Go Figure: Ads in Messaging App Tango Actually Help Engagement

Conventional wisdom has always held that advertising and person-to-person communication platforms rarely mix well. This goes back to the early days of online “forums” on Web sites where CPMs plummeted along with interaction. The general perception was that as in gaming, people are too fully engaged with the media experience or each other to be readily distracted by ads. Who really wants to click away from a conversation? And who wants to see or hear an ad in the middle of a phone call, or a text-and-chat exchange? Generally interruptive ad formats seemed anathema to the experience of person to person exchanges.

That, of course, is why the latest generation of red hot mobile messaging apps like WeChat, LINE, Kik, SnapChat and WhatsApp are treading carefully -- if at all -- in the ad space. And even one of the apps that has been most aggressive in its use of inline ads. Tango was taken aback by some recent research it ran on the impact of advertising on its users.

Company marketing director Jen Donahoe told me last week that Tango had run an A/B test of users, some seeing the app’s usual ads and some not. “We actually found that the user group that saw ads had a higher engagement level than those who didn’t.” And yeah, they had the same response you and I probably just did to that last sentence. “We had to double check the numbers,” she tells me, because even they didn’t expect to see that result. But in fact, the users seeing ads were spending more time in the app.

We can only speculate as to why this is the case, but even in the six months since it started offering ad space the company enjoys sold-out inventory in the U.S. and a roster of highly recognizable clients like Walmart and marketing/media partners like Spotify and Zynga. Donahoe suspects that the app’s affinity with big brands helps solidify users’ sense and comfort in the environment.

And advertising in Tango is not sparse by any means. The company has ads inserted into the chat list of available contacts, after every five people. This is where the core communication occurs and has become a favorite spot for Walmart. Ads are also inserted between every five stories in the app’s news feed. And Tango also finds that the social discovery area where people try to find new friends is especially fertile as additional ad inventory. We find large app install ads whenever you are curious enough to click into a possible friend’s profile. Match.com has integrated some of its member profiles here and app advertisers like Lifelock and game developers have oversized units as well.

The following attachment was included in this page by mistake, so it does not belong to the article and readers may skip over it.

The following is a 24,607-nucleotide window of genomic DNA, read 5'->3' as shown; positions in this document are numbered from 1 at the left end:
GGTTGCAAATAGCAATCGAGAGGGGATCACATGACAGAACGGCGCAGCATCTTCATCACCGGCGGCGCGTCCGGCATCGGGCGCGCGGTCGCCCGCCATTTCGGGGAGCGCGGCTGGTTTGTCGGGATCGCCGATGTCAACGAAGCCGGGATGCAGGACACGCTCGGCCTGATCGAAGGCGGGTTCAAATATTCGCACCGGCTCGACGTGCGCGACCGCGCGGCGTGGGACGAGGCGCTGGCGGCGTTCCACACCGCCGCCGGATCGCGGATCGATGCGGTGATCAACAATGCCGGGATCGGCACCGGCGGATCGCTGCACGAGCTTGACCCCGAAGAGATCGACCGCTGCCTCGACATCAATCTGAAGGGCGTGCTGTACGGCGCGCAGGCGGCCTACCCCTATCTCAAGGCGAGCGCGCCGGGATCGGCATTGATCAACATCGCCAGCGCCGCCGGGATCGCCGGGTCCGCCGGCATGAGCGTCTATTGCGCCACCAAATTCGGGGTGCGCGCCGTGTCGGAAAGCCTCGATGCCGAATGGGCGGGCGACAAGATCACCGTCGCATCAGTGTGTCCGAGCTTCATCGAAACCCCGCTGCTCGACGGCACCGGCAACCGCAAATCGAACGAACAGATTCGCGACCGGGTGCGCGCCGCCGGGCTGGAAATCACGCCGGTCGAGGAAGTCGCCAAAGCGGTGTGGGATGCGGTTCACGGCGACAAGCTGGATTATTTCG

Donahoe claims that the DSPs they work with are telling them that clickthrough and conversion rates on ads in Tango are running 2X higher than their top publishers.

She still sees the U.S. as among the most highly contested markets when it comes to messaging. In some major markets like Japan (LINE) and China (WeChat) a single entity tends to own much of the market. And as these apps try to enter the U.S. market they have enormous marketing budgets aimed at buying users. “They win in their own markets and some of the other countries, but no one has the U.S., she says. Tango is signing up 300,000 users a day she says, with a lot of the growth coming from the Middle East. In some of these countries Facebook and Twitter access is being blocked, “and we have flown under the radar,” she says. Phone plans in these regions often are extremely expensive, and so they are ripe for free messaging apps.

But about 30% of the app’s 70 million MAUs (200 million registered) are in the U.S., with about as many in the Middle East and the rest in Europe and Asia. As Donahoe points out, many of the apps in this messaging space have a range of different capabilities. She doesn’t consider SnapChat’s disposable messaging a direct competitor, for instance, but sees Tango up against the WeChats, LINEs and Kiks but is trying to differentiate with a stronger media model. Integrations with Spotify and Zynga allow for different types of media experiences that can plug into conversations, where people have things to share with one another when they run out of things to talk about.

Jen will be part of a panel on the marketing opportunities and challenges in messaging at the OMMA Mobile at Internet Week event in NY. I am especially proud of this one. Seven years ago, on the very day the iPhone was introduced, June 29, 2007, we launched this show, the first OMMA event in fact. We have had some of the leading thinkers and early pioneers of mobile speak at this show since then. And in our opening keynote, John Costello, Global Marketing and Innovation, Dunkin Brands, will put mobile within the much larger context of keeping an iconic brand as fresh as the morning’s donuts and coffee. Alex and Ani’s Ryan Bonifacino will walk us through how his company is building a next-gen app. And Melissa Stevens, Managing director, Internet and Mobile, Citi will explore how integral mobile is to the personal financial service sector. And they are the leads in what is far and away our largest collection of brand marketers at an OMMA Mobile show: The Gap, Papa Johns, 1800Flowers, Johnson & Johnson, Activision, Philadelphia Eagles, Lilly Pulitzer, Belkin, and IBM.

       

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